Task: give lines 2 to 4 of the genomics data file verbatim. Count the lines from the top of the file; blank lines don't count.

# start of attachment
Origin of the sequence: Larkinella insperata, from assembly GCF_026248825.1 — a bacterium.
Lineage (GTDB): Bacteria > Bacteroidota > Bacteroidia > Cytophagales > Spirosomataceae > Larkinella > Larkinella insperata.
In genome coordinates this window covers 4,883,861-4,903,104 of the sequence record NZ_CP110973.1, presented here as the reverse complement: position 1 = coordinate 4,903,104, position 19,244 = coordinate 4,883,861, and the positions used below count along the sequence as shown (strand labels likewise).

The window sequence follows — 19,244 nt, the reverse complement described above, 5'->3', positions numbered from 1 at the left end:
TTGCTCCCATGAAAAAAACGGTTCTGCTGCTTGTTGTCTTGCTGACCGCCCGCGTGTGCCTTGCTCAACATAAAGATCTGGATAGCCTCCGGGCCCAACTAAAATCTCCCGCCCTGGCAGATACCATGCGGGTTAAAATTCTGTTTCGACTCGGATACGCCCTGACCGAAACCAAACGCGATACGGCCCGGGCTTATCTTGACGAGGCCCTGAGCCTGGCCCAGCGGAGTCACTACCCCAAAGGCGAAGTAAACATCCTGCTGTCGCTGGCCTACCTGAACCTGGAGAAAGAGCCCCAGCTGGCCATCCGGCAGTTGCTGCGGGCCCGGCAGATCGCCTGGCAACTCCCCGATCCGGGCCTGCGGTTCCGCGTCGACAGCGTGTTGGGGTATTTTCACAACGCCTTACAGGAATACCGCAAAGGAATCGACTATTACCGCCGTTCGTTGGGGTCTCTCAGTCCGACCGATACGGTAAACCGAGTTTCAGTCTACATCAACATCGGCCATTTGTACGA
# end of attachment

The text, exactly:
Lineage (GTDB): Bacteria > Bacteroidota > Bacteroidia > Cytophagales > Spirosomataceae > Larkinella > Larkinella insperata.
In genome coordinates this window covers 4,883,861-4,903,104 of the sequence record NZ_CP110973.1, presented here as the reverse complement: position 1 = coordinate 4,903,104, position 19,244 = coordinate 4,883,861, and the positions used below count along the sequence as shown (strand labels likewise).

The window sequence follows — 19,244 nt, the reverse complement described above, 5'->3', positions numbered from 1 at the left end: